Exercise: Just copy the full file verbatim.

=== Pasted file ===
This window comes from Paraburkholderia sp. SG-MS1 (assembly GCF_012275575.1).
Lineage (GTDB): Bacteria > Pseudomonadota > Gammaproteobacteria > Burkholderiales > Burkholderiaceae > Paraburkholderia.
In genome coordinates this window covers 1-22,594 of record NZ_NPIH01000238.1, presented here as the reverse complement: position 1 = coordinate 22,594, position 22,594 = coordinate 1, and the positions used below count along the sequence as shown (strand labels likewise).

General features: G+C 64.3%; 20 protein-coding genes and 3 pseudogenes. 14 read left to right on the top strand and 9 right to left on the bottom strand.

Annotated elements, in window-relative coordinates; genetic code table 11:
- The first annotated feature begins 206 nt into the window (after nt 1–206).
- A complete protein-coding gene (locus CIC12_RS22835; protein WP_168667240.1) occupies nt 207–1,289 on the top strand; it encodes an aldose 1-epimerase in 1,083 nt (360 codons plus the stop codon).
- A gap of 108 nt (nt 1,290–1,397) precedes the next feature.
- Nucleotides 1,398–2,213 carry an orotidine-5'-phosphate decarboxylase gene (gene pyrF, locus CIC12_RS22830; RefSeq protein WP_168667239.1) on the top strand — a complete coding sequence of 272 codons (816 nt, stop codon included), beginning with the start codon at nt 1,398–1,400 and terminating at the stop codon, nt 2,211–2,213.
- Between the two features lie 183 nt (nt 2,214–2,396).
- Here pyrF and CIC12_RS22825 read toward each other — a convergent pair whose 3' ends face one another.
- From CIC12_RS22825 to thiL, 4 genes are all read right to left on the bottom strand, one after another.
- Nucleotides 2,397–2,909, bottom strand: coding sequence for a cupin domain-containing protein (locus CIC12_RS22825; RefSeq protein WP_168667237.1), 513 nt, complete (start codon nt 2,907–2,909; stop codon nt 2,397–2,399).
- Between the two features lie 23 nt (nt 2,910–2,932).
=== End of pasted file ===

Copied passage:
This window comes from Paraburkholderia sp. SG-MS1 (assembly GCF_012275575.1).
Lineage (GTDB): Bacteria > Pseudomonadota > Gammaproteobacteria > Burkholderiales > Burkholderiaceae > Paraburkholderia.
In genome coordinates this window covers 1-22,594 of record NZ_NPIH01000238.1, presented here as the reverse complement: position 1 = coordinate 22,594, position 22,594 = coordinate 1, and the positions used below count along the sequence as shown (strand labels likewise).

General features: G+C 64.3%; 20 protein-coding genes and 3 pseudogenes. 14 read left to right on the top strand and 9 right to left on the bottom strand.

Annotated elements, in window-relative coordinates; genetic code table 11:
- The first annotated feature begins 206 nt into the window (after nt 1–206).
- A complete protein-coding gene (locus CIC12_RS22835; protein WP_168667240.1) occupies nt 207–1,289 on the top strand; it encodes an aldose 1-epimerase in 1,083 nt (360 codons plus the stop codon).
- A gap of 108 nt (nt 1,290–1,397) precedes the next feature.
- Nucleotides 1,398–2,213 carry an orotidine-5'-phosphate decarboxylase gene (gene pyrF, locus CIC12_RS22830; RefSeq protein WP_168667239.1) on the top strand — a complete coding sequence of 272 codons (816 nt, stop codon included), beginning with the start codon at nt 1,398–1,400 and terminating at the stop codon, nt 2,211–2,213.
- Between the two features lie 183 nt (nt 2,214–2,396).
- Here pyrF and CIC12_RS22825 read toward each other — a convergent pair whose 3' ends face one another.
- From CIC12_RS22825 to thiL, 4 genes are all read right to left on the bottom strand, one after another.
- Nucleotides 2,397–2,909, bottom strand: coding sequence for a cupin domain-containing protein (locus CIC12_RS22825; RefSeq protein WP_168667237.1), 513 nt, complete (start codon nt 2,907–2,909; stop codon nt 2,397–2,399).
- Between the two features lie 23 nt (nt 2,910–2,932).